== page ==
In my final week of reflection on ISTE Students Standards for my graduate work in Digital Education Leadership at Seattle Pacific University, I am focused on ISTE 6: Technology operations and concepts. I also encourage you to check out my previous posts from the quarter on ISTE Students Standards 1, 2, 3, and 4. ISTE Standards for Students 6, asks students to demonstrate a sound understanding of technology concepts, systems, and operations. This sound understanding includes the expectation that students can also troubleshoot encountered technology issues, a skill also included in my own state of Washington’s K-12 Educational Technology Learning Standards below.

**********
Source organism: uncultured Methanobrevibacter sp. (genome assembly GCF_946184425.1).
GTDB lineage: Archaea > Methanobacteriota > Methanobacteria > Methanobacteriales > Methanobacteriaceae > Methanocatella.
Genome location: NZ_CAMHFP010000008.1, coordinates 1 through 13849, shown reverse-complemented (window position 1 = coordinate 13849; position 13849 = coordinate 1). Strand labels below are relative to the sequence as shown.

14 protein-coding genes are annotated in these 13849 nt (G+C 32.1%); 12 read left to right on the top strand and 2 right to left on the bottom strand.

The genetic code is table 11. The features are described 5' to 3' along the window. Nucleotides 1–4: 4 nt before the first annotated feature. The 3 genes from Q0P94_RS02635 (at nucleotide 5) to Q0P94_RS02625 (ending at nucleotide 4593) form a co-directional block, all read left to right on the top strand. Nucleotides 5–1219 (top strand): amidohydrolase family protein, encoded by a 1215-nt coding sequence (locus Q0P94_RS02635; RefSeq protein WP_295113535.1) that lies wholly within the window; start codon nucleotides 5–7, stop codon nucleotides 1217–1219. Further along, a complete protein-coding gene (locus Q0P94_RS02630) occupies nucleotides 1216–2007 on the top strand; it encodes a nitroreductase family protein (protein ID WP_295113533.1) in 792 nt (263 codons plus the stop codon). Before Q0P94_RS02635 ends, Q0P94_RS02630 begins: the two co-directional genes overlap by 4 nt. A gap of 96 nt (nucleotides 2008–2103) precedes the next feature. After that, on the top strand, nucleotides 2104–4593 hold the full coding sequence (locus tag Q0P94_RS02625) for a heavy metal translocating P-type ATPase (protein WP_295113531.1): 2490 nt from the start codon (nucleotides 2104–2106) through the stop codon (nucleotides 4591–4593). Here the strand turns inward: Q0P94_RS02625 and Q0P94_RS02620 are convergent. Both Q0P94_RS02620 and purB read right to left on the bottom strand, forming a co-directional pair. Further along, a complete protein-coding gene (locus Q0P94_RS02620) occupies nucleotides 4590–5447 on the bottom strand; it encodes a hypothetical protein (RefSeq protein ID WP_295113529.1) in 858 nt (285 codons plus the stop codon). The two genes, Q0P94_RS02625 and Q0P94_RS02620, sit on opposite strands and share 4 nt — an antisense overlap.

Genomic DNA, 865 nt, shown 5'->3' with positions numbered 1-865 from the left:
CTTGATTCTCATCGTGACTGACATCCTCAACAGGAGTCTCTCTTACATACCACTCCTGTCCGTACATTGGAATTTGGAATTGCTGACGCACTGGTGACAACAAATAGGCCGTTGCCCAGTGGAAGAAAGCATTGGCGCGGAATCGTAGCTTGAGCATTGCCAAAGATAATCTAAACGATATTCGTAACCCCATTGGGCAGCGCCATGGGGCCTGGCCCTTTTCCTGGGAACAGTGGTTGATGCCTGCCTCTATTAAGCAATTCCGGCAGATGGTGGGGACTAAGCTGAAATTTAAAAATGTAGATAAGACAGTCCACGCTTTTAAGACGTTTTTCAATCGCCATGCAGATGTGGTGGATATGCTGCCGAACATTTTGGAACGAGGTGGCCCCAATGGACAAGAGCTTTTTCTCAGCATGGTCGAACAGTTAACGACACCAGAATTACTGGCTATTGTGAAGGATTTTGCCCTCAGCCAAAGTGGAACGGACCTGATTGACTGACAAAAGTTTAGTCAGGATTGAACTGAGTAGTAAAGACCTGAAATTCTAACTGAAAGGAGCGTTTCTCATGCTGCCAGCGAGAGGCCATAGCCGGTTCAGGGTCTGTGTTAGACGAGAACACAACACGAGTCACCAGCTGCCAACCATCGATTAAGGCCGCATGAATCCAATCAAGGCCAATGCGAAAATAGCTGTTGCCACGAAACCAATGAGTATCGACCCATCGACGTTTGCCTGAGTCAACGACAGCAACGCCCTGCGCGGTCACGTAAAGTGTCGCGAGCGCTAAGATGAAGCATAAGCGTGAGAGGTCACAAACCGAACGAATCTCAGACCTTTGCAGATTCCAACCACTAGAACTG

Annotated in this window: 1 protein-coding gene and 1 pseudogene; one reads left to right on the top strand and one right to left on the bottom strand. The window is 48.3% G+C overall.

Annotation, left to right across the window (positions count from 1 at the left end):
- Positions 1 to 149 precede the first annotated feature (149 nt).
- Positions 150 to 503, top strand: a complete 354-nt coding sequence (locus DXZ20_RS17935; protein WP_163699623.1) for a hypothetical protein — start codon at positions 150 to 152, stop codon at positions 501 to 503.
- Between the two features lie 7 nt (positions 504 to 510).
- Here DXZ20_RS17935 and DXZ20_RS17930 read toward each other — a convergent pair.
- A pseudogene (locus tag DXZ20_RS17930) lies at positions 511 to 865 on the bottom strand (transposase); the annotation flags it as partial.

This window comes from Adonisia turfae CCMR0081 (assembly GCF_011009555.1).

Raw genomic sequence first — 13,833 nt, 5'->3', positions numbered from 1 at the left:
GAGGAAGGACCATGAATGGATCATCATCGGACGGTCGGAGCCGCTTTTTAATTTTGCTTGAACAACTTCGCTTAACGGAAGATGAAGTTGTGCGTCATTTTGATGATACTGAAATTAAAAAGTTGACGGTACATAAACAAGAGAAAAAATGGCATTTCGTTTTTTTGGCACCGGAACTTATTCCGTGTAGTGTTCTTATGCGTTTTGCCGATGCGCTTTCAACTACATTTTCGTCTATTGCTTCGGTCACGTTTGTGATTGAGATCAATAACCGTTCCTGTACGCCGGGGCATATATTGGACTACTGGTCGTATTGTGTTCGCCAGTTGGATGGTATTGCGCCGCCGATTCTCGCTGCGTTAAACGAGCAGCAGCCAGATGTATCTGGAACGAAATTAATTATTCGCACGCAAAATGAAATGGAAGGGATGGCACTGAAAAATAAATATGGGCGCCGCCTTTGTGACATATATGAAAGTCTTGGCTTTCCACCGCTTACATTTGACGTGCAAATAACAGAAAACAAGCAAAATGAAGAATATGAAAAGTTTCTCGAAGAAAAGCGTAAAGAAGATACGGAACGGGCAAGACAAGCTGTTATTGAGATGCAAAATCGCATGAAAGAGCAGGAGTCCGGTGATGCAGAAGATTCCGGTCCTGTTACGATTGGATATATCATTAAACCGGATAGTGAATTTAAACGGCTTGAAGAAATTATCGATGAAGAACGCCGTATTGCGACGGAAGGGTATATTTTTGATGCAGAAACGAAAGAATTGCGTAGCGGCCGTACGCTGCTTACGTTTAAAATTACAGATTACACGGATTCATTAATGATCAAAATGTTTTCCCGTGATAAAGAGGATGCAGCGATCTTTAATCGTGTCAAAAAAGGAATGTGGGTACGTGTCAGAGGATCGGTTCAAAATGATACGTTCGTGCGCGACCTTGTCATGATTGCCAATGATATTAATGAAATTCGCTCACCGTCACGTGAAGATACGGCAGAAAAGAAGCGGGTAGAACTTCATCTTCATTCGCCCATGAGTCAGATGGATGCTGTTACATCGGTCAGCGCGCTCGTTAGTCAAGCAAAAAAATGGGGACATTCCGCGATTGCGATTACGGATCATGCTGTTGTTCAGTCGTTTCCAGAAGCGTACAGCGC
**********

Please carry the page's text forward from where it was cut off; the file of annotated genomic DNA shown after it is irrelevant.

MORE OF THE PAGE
Recently, I have been working with students on their development of book trailers, conferencing with them regularly on their progress and technology needs. By design, this assignment is highly individualized, incorporating student choice in both content, digital tools and devices. Students have all read different novels, are using a variety of tools or apps, and are bringing their own devices to class. This personalized approach has led to highly motivated students. As is the case with any project involving technology, troubleshooting needs abound. The use of many different technologies in the classroom only increases the likelihood that I don’t always have the answer myself. As a result, I have been thinking a lot about how to teach my students to troubleshoot with increasing independence. There is a common misconception that today’s students possess a technological expertise beyond that of their teachers (Margaryan, Littlejohn, & Vojt, 2010). Rather, there is research to support that in many ways our students are mislabeled as digital natives. The research of Margaryan et. al (2010) found that students had limited expertise of widely used technologies. In my own classroom, I have seen how frustrated students can become when technology fails them upon the first attempt. We know that technologies will continue to emerge and change into the future, and offering students the ability to bring their personal devices and select their own digital tools will only continue to enhance their 21st century skills. The reality is that educators will never have all of the answers to technology questions. The common denominator will be to teach students to become their own problem solvers.